Profits 1st, Safety 2nd?

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Message 1990990 - Posted: 21 Apr 2019, 17:23:55 UTC - in response to Message 1990982.  

It appears that the resulting investigation(s)
Mueller report v 2.0 another complete and total vindication.
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Message 1991134 - Posted: 23 Apr 2019, 2:19:54 UTC

U.S. names experts to Boeing certification review panel
WASHINGTON (Reuters) - U.S. Transportation Secretary Elaine Chao said on Monday she named four experts to a blue-ribbon committee to review the Federal Aviation Administration’s (FAA) aircraft certification process after two deadly Boeing 737 MAX crashes killed nearly 350 people.

Chao said she was naming NASA’s former aviation safety program director Amy Pritchett and Gretchen Haskins, chief executive of HeliOffshore Ltd, an international expert in aviation safety and a former U.S. Air Force officer.

She also named Kenneth Hylander, chief safety officer at Amtrak and a former senior safety executive at Delta and Northwest airlines, and J. David Grizzle, chairman of the board of Republic Airways and a former FAA chief counsel.

The committee is “specifically tasked to review the 737 MAX 800 certification process from 2012 to 2017, and recommend improvements to the certification process.”

U.S. lawmakers have criticized the FAA’s program that allows Boeing Co and other manufacturers to oversee the process that ensures air worthiness and other vital safety aspects of new aircraft.

Chao said last month the panel would be co-chaired by retired Air Force General Darren McDew, the former head of the U.S. Transportation Command, and Lee Moak, a former president of the Air Line Pilots Association.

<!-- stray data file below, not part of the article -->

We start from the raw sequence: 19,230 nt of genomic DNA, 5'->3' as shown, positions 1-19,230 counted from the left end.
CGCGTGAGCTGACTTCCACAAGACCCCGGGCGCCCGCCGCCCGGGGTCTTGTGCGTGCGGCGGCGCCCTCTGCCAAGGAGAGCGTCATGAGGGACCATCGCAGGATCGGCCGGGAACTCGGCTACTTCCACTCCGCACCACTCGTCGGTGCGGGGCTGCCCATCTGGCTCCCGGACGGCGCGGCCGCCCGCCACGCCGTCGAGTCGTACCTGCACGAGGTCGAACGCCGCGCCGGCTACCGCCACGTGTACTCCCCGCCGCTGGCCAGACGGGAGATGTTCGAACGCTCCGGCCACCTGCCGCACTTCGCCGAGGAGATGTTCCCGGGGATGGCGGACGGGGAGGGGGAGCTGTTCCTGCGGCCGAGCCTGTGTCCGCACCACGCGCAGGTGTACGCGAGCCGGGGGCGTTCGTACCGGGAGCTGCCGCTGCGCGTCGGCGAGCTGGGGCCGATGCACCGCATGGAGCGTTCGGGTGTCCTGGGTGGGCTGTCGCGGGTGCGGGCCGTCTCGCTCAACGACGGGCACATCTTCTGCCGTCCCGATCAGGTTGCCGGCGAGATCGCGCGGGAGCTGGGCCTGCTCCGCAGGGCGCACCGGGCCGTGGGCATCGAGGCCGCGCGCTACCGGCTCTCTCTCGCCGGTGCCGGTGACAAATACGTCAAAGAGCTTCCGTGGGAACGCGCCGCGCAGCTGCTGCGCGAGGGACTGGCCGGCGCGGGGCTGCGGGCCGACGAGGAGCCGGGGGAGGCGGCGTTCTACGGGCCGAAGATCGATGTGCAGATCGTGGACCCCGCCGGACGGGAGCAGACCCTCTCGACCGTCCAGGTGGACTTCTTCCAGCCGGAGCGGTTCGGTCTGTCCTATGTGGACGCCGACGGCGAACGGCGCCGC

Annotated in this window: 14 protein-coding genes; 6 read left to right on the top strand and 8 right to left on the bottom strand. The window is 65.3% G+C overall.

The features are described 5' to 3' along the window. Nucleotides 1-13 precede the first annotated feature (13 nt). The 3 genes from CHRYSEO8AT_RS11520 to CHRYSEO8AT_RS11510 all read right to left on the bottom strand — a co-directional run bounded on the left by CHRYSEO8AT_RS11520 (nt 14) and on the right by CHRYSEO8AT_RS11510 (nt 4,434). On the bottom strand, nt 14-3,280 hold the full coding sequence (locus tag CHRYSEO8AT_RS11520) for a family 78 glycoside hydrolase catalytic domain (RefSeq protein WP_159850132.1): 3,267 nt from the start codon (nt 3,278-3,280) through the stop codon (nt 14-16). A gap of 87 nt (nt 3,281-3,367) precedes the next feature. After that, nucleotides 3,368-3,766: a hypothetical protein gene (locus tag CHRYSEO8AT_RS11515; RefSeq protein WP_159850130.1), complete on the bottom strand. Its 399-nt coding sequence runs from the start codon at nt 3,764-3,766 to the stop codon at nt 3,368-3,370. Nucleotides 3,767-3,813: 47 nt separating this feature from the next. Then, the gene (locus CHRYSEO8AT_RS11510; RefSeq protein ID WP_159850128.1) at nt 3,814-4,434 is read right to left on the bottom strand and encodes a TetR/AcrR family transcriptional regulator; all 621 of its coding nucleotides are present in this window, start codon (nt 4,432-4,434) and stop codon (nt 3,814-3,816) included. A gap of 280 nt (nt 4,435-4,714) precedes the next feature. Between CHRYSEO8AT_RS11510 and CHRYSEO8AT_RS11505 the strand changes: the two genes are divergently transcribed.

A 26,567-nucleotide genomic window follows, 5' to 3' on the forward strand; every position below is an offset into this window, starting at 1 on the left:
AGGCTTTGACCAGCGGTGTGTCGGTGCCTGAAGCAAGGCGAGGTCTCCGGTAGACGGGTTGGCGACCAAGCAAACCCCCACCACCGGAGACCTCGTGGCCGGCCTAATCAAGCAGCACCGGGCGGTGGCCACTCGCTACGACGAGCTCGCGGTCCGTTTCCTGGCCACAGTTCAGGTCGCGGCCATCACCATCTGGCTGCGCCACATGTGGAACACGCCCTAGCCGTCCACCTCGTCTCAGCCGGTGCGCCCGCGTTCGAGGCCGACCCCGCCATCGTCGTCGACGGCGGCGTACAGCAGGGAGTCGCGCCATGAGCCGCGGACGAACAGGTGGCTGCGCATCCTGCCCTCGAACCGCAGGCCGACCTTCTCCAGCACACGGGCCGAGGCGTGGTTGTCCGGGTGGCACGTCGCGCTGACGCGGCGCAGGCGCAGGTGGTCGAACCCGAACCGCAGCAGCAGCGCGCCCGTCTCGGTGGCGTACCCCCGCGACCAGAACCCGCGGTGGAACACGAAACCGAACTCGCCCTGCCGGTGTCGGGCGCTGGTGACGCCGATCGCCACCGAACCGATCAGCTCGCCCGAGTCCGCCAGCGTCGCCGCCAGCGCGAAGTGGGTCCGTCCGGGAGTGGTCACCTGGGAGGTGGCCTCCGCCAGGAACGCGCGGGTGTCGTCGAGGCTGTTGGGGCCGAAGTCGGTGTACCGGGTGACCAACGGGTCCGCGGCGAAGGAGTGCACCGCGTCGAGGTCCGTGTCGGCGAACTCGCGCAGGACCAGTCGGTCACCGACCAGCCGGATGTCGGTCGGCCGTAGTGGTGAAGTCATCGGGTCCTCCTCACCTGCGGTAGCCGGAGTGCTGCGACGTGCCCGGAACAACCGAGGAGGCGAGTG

Federal prosecutors, the Transportation Department’s inspector general and lawmakers are investigating the FAA’s certification of the 737 MAX 8 aircraft. A joint review by 10 governmental air regulators is also set to start April 29.
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Message 1991154 - Posted: 23 Apr 2019, 5:58:07 UTC - in response to Message 1991134.  

I'm not quite sure what they expect to find. In the process of designing the airplane, only the manufacturer is flying it. While it is only on computers, these days - in the past they built models for wind tunnels or even full size for test pilots, at least on computer they aren't bending sheet metal. But once the design seems correct, a test airplane has to be made and flown to be sure the computer model is correct. (And all the jigs needed to build it must be designed and manufactured.) Once the bugs are out a couple more test air-frames are built. At least one is destructively tested to rate maximum G-loads and turbulence. Another will get flown behind another plane spraying water to test the ability to withstand weather including icing. The issue is at this point only the manufacturer can actually test because only they know what to test for, they know what bugs the computer models said might be there or were possible issues. The best that can be done is have an FAA guy on site to see that they aren't cheating, but in reality no manufacturer would dare because there would be no limit to the damages they would face after an accident. About the only thing the FAA could do is make sure that there is a test run for every system and make sure there is a paragraph in the flight manual from every system.
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Message 1991178 - Posted: 23 Apr 2019, 11:29:24 UTC - in response to Message 1990891.  
Last modified: 23 Apr 2019, 11:29:58 UTC

This time Charleston built Dreamliner. From NYT Claims of Shoddy Production Draw Scrutiny to a Second Boeing Jet

Rather a damning article, and very scarily all too believable...

One killer from the culture reported there is the danger from metal shavings causing random damage/shorts to the electrical wiring for the flight systems...


The killer summary is: